The Bet by Anton Chekhov: Theme & Analysis

The Bet by Anton Chekhov: Theme & Analysis
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  • 0:04 'The Bet'
  • 1:24 Lawyer's Confinement
  • 3:02 Lawyer's Farewell Letter
  • 4:39 Value of Knowledge
  • 5:14 Lesson Summary
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Lesson Transcript
Instructor: Joseph Altnether

Joe has taught college English courses for several years, has a Bachelor's degree in Russian Studies and a Master's degree in English literature.

Anton Chekhov's 'The Bet' examines the value of life. First, it touches on the question of the morality of capital punishment. Then, the story goes deeper to examine the very meaning of man's existence.

The Bet

We've all made obnoxious bets, promising another person a ridiculous sum of money that something is or is not true. No one actually expects a payoff in these circumstances. They are absurd propositions that emphasize a point regarding our certitude about a particular topic. The Bet, by Anton Chekov, begins under such circumstances. A banker puts up two million rubles to prove his point.

The story begins at the banker's home. He is throwing a party, and there are many intelligent people in attendance. A discussion begins regarding the morality of capital punishment. Most of the men believe the death penalty 'ought to be replaced. . . by imprisonment for life.' The banker disagrees. He thinks 'the death penalty is more moral and more humane than imprisonment for life.' At this juncture of the conversation, a young lawyer speaks up.

The lawyer opines that 'both (forms) are equally immoral,' but he would choose life imprisonment, since 'to live. . . is better than not at all.' The banker interjects, and in the heat of the moment bets him two million rubles that he cannot endure five years of solitary confinement. The lawyer agrees, but makes it fifteen years rather than five. If the lawyer remains in confinement for fifteen years, he wins two million rubles. The banker and the lawyer seal the deal over dinner.

Lawyer's Confinement

There are a few conditions regarding the lawyer's confinement. He cannot have any visitors or speak to anyone. He will receive no letters or newspapers, but he 'might have. . . books, music, wine.' His place of confinement is an annex of the banker's home, and any messages he writes must be passed through the only window through which the lawyer can see the outside world. Thus, his confinement begins.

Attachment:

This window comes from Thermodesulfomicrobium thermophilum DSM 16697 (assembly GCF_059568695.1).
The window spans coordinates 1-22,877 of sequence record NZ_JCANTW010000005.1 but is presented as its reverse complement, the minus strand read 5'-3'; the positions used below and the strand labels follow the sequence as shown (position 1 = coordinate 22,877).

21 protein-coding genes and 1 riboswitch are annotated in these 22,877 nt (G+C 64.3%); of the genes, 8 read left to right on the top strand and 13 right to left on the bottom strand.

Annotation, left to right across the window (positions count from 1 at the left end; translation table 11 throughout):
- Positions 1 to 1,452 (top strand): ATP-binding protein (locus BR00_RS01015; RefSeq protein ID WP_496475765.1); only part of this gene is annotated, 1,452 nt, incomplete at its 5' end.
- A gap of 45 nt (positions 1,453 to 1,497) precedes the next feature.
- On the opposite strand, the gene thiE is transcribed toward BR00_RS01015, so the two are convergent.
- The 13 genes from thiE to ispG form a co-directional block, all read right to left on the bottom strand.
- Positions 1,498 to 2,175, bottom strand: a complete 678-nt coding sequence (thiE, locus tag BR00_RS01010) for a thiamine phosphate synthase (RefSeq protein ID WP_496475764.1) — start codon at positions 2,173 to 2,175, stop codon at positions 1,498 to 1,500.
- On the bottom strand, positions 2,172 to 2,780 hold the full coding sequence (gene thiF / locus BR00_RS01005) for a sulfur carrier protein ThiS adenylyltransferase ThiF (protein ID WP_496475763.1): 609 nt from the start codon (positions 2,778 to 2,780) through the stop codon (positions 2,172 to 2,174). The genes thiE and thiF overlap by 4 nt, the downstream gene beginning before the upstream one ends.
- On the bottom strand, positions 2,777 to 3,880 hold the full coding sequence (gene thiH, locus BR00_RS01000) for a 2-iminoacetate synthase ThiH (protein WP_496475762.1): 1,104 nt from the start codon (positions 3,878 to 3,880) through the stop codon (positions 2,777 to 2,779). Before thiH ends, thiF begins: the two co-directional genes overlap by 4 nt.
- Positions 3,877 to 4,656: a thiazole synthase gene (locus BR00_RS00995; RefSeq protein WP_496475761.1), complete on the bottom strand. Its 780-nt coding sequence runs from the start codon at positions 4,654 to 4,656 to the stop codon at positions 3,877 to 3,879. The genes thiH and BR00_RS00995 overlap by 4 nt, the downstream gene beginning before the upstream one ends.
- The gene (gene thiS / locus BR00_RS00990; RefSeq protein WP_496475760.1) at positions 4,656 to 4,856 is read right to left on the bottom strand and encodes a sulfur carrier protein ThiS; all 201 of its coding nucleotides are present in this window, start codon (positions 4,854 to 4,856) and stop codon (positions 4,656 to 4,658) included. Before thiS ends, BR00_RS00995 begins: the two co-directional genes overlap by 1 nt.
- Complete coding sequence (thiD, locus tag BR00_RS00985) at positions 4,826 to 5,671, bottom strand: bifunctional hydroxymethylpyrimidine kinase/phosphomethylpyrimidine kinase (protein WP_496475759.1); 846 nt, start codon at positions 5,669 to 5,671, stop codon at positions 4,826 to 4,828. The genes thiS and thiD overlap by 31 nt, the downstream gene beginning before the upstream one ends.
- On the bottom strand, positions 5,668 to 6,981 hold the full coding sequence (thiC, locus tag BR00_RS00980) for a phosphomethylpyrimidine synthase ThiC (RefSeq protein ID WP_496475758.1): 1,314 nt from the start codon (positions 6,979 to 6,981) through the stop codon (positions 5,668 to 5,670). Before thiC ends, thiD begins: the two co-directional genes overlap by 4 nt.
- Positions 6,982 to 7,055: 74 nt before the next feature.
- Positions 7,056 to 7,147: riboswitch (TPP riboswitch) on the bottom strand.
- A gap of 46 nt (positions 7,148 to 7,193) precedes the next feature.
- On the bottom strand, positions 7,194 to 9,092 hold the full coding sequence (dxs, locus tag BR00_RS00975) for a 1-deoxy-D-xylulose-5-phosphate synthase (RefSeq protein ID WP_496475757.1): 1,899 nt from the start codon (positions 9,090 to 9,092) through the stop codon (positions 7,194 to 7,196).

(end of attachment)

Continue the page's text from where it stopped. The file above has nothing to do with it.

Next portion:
Chekhov condenses the lawyer's activities over the first ten years. The lawyer gradually adjusts to his confinement. He plays piano and reads 'novels with a complicated love plot.' During the second year he reads classic novels. Not until the fifth year does he finally accept wine. During the sixth year, he really begins to develop. He reads and learns as much as he can. From this point until his tenth year, 'some six hundred volumes were procured at his request.'

He voraciously accumulates knowledge and understanding during his imprisonment. The lawyer learns all that he can about the world, languages, and philosophies, and writes in a letter to the banker about the 'unearthly happiness my soul feels now from being able to understand them.'

In his tenth year of isolation, the lawyer begins to read the Gospels. He spends quite a bit of time reading them, for the banker remarks how he 'waste(s) nearly a year over one thin book easy of comprehension.' After this, he reads indiscriminately as if he is 'trying to save his life by greedily clutching first at one spar and then at another.'

What does the lawyer gain from his reading? Chekov explores the theme of the value of knowledge by introducing a twist.

Lawyer's Farewell Letter

Fast-forward to the night before the fifteen years are up. The banker is in a tight spot. He can no longer afford the two million rubles. Over the course of the last fifteen years, he has squandered his fortune on risky ventures. Therefore, he decides to visit the lawyer under the cover of night and kill him. However, when he enters the lawyer's room, he finds him asleep with a few written pages scattered about the table. These pages comprise a final letter to the banker.

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